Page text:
Through this stage, I wanted to learn more about what physical artifacts make people happy while working. I interviewed 10 people ranging from ages 20 to 40 and found that 9 out of 10 interviewees liked to keep something near or on their desk while working. One out of ten stated they had to have nothing they don’t need on their desk in order to work efficiently. But overall, I discovered that having an object nearby or on the desk could really help encourage people. Because of this, I began the brainstorming stage on a physical object that can be placed on one’s desk.

P1 likes to collect figurines to help encourage hard work

P6 always keeps a potted plant on her desk.

P8 is a big Pokemon fan and likes to keep small plushies on their desk


During this stage, I began brainstorming certain design concepts on interactive artwork to promote well-being and playing around with various materials.

Originally, I was thinking of building this bird using wire and colourful feathers, but with the limited amount of time and my lack of experience regarding wire sculptures, I decided to explore something more familiar to me. Origami is a term that comes originates from Japan and means to fold paper. There’s strong symbolism with the iconic origami crane. It reflects loyalty and manifests in one’s destiny. I felt that this technique could really help portray the intent of self-care and well-being in my sculpture.


How will we give this phoenix life?

Opening the wings should be easily achievable through making a centred pushrod that allows movement. Just like how the joints in our arms let us move them around, my phoenix also required these joints so the pushrod could help in an up-and-down movement. With the use of jewelry bead hinges, our phoenix can move its wings. As the rod is pulled down, the wings will go up, and as the rod is pushed up, the wings will go down.

This project was then connected to an Arduino Uno which allowed the interactivity in my project. I prototyped the connections first using a breadboard and then incorporated it into my project after testing the functionalities.


Next, I looked to bridge the results from the material and functional exploration to successfully portray the intent behind my project.

The interactivity in my project seeks to provide our user with a way to meditate. It is easy to get caught in spending time to admire artwork. With this in mind, I asked myself:

How might I allow users to interact with a majestic work of art without taking away their focus on themselves?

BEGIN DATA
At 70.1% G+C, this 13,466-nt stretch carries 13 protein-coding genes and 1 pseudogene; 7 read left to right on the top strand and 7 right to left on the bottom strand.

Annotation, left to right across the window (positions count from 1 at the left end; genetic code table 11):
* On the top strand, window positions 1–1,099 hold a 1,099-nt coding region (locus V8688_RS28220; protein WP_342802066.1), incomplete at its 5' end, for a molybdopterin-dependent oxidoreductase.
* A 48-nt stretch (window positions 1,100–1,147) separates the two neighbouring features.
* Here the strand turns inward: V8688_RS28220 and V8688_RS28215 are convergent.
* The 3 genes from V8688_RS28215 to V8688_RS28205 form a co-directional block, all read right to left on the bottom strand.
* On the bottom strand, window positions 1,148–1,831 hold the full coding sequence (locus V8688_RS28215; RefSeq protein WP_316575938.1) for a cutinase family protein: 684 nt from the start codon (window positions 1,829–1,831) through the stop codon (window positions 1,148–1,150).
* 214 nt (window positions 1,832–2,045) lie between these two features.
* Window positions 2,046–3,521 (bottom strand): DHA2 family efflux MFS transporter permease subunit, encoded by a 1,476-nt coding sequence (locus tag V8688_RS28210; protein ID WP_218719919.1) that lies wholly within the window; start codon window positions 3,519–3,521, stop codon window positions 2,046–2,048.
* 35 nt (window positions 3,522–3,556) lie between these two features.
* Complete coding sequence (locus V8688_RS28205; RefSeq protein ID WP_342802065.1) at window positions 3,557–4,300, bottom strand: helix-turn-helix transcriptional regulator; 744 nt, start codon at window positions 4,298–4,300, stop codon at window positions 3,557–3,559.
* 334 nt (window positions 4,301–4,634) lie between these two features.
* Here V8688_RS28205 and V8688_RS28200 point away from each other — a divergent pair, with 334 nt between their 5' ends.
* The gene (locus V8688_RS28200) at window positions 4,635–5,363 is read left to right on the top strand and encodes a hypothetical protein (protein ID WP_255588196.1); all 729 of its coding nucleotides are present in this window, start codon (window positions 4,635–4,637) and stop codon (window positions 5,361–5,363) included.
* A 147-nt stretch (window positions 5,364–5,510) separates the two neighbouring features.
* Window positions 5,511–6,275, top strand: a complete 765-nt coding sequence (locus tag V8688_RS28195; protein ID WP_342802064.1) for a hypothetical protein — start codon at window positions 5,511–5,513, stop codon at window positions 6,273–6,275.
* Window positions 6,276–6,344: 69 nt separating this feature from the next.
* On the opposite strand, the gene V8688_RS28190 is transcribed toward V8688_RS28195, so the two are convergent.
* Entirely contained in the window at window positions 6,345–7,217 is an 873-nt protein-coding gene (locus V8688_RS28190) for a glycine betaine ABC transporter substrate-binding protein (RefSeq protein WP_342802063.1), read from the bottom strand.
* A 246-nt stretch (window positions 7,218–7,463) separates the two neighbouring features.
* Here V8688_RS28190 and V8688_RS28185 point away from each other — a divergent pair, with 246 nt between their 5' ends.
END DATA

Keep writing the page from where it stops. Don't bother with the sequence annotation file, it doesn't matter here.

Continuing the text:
How might I keep the purpose of our project clear when creating an extravagant “reminder” device?

The challenge of the interaction stage was to find the best way of exploring how users can interact with the project and also maintain the goal.



I would conduct more user testing in between the stages and after the final prototype is created. Because of the time constraint, I was only able to create a simple prototype of the bird. I would love to spend more time to conduct user testing and see how effective my project is.

I would also refine my project. As the Arduino Uno is best used for prototyping, it is not the most optimal for The Mindful Origami Phoenix. It would look better and save much more space if I used an Arduino Micro instead. Then it can be fit into the box. Next steps would include iterating onto the prototype more by exchanging the Micro for our Uno.


The design process helped me reflect further on the concept of interactive art in combination with the concern of self-care in design research. The project challenged various questions in the field of human-computer interaction as we explore the noticeable gap between interactive art as a way for artists to present their narrative and interactive art as a way to benefit the interactor in some way. I have highlighted the material, functional, and interactive explorations done throughout the making. Each of these explorations was demonstrated to have taught me something new for the next stage. This approach opened up new design opportunities while working, but also helped keep me on track.

Check out my other work!


© Cathy Yan 2023 | Designer | cathyyan604@gmail.com